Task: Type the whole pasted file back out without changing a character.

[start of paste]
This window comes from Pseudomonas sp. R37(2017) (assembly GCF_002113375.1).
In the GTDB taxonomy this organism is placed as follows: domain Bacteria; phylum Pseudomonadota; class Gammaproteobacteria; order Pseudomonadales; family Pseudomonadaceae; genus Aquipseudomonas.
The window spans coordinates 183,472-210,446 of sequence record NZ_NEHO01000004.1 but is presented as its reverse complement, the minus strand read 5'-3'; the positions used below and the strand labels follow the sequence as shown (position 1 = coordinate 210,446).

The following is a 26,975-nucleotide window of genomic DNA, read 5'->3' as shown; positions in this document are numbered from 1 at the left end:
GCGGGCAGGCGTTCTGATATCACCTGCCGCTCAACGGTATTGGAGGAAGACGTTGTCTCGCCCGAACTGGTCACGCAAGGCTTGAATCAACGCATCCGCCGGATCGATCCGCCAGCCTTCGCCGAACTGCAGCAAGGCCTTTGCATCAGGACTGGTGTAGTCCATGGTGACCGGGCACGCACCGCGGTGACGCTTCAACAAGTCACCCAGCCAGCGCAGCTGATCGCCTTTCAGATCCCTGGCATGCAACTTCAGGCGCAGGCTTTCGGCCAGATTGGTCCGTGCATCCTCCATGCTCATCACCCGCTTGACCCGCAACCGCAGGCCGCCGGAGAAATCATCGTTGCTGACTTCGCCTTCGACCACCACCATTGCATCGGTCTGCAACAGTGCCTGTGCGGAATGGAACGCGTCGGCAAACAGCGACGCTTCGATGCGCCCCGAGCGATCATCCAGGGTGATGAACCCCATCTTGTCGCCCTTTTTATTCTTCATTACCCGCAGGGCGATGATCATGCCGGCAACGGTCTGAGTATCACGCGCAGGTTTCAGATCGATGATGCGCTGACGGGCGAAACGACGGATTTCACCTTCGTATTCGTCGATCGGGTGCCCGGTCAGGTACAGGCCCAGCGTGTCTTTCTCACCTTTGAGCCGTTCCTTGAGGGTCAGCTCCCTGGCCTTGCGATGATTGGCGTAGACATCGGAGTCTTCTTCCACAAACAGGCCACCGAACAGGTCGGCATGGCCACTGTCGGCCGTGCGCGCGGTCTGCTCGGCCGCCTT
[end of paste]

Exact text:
This window comes from Pseudomonas sp. R37(2017) (assembly GCF_002113375.1).
In the GTDB taxonomy this organism is placed as follows: domain Bacteria; phylum Pseudomonadota; class Gammaproteobacteria; order Pseudomonadales; family Pseudomonadaceae; genus Aquipseudomonas.
The window spans coordinates 183,472-210,446 of sequence record NZ_NEHO01000004.1 but is presented as its reverse complement, the minus strand read 5'-3'; the positions used below and the strand labels follow the sequence as shown (position 1 = coordinate 210,446).

The following is a 26,975-nucleotide window of genomic DNA, read 5'->3' as shown; positions in this document are numbered from 1 at the left end:
GCGGGCAGGCGTTCTGATATCACCTGCCGCTCAACGGTATTGGAGGAAGACGTTGTCTCGCCCGAACTGGTCACGCAAGGCTTGAATCAACGCATCCGCCGGATCGATCCGCCAGCCTTCGCCGAACTGCAGCAAGGCCTTTGCATCAGGACTGGTGTAGTCCATGGTGACCGGGCACGCACCGCGGTGACGCTTCAACAAGTCACCCAGCCAGCGCAGCTGATCGCCTTTCAGATCCCTGGCATGCAACTTCAGGCGCAGGCTTTCGGCCAGATTGGTCCGTGCATCCTCCATGCTCATCACCCGCTTGACCCGCAACCGCAGGCCGCCGGAGAAATCATCGTTGCTGACTTCGCCTTCGACCACCACCATTGCATCGGTCTGCAACAGTGCCTGTGCGGAATGGAACGCGTCGGCAAACAGCGACGCTTCGATGCGCCCCGAGCGATCATCCAGGGTGATGAACCCCATCTTGTCGCCCTTTTTATTCTTCATTACCCGCAGGGCGATGATCATGCCGGCAACGGTCTGAGTATCACGCGCAGGTTTCAGATCGATGATGCGCTGACGGGCGAAACGACGGATTTCACCTTCGTATTCGTCGATCGGGTGCCCGGTCAGGTACAGGCCCAGCGTGTCTTTCTCACCTTTGAGCCGTTCCTTGAGGGTCAGCTCCCTGGCCTTGCGATGATTGGCGTAGACATCGGAGTCTTCTTCCACAAACAGGCCACCGAACAGGTCGGCATGGCCACTGTCGGCCGTGCGCGCGGTCTGCTCGGCCGCCTT